Announcement

Collapse
No announcement yet.

Clarification in Reserve notation

Collapse
This topic is closed.
X
X
 
  • Filter
  • Time
  • Show
Clear All
new posts

  • Clarification in Reserve notation

    I'm currently using the 2007 Actex CAS Exam 3 study manual, written by Hasset et al. I'm working through module 9 (Benefit Reserves), and have found a particular Reserve notation that is a bit confusing.

    I will use the notation [t]V[x] to represent the reserves at time t for insurance that is sold to (x). In actuarial notation, the t would be a leading subscript, and x would be a trailing subscript. I can't denote bars, so let's just assume we're dealing with fully discrete reserves.

    In some of the questions where insurance is sold to (x), I've noticed that both [t]V and [t]V[x] are used to refer to a future reserve at time t. What is the difference between the two? When these are used, it seems like [t]V[x] refers to a reserve at time t where benefits and premiums are level at 1 (ie normalized), wheres [t]V refers to the reserve at time t with benefit and premium levels and schedules as they have been defined in the question.

    For example, if you have this study manual, Example (9.53) on pg. 33 of module 9 defines these 2 reserve notations. The [t]V[x] is the reserve with benefits and premiums normalized, whereas [t]V is the "real" reserve.

    If anyone can help out, it would be appreciated. Another follow up question I would have is this: is this convention used for reserves in the continuous case too? Thanks.

    - Matt

  • #2
    Originally posted by engelbmj View Post
    I'm currently using the 2007 Actex CAS Exam 3 study manual, written by Hasset et al. I'm working through module 9 (Benefit Reserves), and have found a particular Reserve notation that is a bit confusing.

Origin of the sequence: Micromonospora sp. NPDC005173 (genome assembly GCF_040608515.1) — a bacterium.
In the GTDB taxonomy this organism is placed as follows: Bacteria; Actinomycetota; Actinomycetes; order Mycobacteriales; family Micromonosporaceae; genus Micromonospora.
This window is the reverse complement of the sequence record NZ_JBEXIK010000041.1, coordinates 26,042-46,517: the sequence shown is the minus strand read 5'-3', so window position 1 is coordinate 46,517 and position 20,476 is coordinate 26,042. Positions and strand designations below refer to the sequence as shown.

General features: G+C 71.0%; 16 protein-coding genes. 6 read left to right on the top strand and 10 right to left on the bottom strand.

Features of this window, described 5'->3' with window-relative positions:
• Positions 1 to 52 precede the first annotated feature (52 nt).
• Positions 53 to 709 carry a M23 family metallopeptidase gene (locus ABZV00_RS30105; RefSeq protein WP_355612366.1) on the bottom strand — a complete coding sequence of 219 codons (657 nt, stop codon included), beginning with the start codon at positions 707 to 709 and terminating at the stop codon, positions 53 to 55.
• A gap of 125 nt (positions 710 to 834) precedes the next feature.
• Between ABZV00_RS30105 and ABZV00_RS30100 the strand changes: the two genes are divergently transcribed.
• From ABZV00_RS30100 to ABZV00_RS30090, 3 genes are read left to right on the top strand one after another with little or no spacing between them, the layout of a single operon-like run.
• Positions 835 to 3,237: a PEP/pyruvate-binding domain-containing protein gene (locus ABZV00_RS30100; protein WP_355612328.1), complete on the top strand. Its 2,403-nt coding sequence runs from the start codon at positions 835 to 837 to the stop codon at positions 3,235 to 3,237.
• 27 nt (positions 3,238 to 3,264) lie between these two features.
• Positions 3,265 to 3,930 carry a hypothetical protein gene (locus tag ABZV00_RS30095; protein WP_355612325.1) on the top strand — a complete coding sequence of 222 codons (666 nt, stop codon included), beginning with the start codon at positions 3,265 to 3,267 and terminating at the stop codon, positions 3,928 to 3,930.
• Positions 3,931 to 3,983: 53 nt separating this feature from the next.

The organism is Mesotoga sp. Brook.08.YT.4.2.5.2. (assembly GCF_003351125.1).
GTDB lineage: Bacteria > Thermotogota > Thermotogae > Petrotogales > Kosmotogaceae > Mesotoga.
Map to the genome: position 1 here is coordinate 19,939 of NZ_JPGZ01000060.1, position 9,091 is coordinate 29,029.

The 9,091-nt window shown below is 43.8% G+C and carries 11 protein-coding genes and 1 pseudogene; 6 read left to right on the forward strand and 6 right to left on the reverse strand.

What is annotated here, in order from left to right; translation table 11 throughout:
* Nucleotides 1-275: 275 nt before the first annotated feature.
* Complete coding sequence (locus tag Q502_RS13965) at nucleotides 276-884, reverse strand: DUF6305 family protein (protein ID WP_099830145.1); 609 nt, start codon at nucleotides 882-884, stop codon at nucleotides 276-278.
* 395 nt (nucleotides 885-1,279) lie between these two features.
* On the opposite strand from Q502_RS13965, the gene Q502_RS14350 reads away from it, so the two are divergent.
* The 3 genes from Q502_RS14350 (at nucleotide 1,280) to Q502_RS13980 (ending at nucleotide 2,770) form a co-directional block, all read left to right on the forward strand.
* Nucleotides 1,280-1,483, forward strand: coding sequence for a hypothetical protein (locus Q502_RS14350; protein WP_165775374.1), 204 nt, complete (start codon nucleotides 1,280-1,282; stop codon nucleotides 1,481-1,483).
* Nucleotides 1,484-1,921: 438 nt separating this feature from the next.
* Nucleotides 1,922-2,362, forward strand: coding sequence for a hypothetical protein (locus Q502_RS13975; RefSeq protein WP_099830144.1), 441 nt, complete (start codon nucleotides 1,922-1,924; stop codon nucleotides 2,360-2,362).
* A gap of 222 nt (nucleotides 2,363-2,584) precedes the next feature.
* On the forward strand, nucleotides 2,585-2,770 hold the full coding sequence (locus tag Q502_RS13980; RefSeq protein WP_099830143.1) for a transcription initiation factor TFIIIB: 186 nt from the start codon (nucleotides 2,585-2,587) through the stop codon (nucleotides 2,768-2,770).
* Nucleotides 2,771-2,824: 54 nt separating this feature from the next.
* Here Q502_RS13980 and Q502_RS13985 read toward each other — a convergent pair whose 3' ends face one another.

I will use the notation [t]V[x] to represent the reserves at time t for insurance that is sold to (x). In actuarial notation, the t would be a leading subscript, and x would be a trailing subscript. I can't denote bars, so let's just assume we're dealing with fully discrete reserves.

    In some of the questions where insurance is sold to (x), I've noticed that both [t]V and [t]V[x] are used to refer to a future reserve at time t. What is the difference between the two? When these are used, it seems like [t]V[x] refers to a reserve at time t where benefits and premiums are level at 1 (ie normalized), wheres [t]V refers to the reserve at time t with benefit and premium levels and schedules as they have been defined in the question.

    For example, if you have this study manual, Example (9.53) on pg. 33 of module 9 defines these 2 reserve notations. The [t]V[x] is the reserve with benefits and premiums normalized, whereas [t]V is the "real" reserve.

    If anyone can help out, it would be appreciated. Another follow up question I would have is this: is this convention used for reserves in the continuous case too? Thanks.

    - Matt
    Usually the context should make that clear. I don't have your manual, but I guess you are safe to assume that: according to AM = Actuarial Mathematics(second edition) table 7.2.1 for fully discontinuou benefit reserves (p. 212) and table 7.4.1 for fully discrete benefit reserves (p. 216), the use of subscript x is to refer to age at issue x with unit benefit.

    On page 230 of AM, benefit reserves for general insurances are defined, this time without the subscript x. According to the formula, the premiums and benefits are more general.

    By the way, you should know there are several variant notations of reserves, depending on the payments scheme or the number of terms.

    ctperng

    Comment


    • #3
      In addition, maybe this thread will help.
      act justly. walk humbly. .

      Comment

      Working...
      X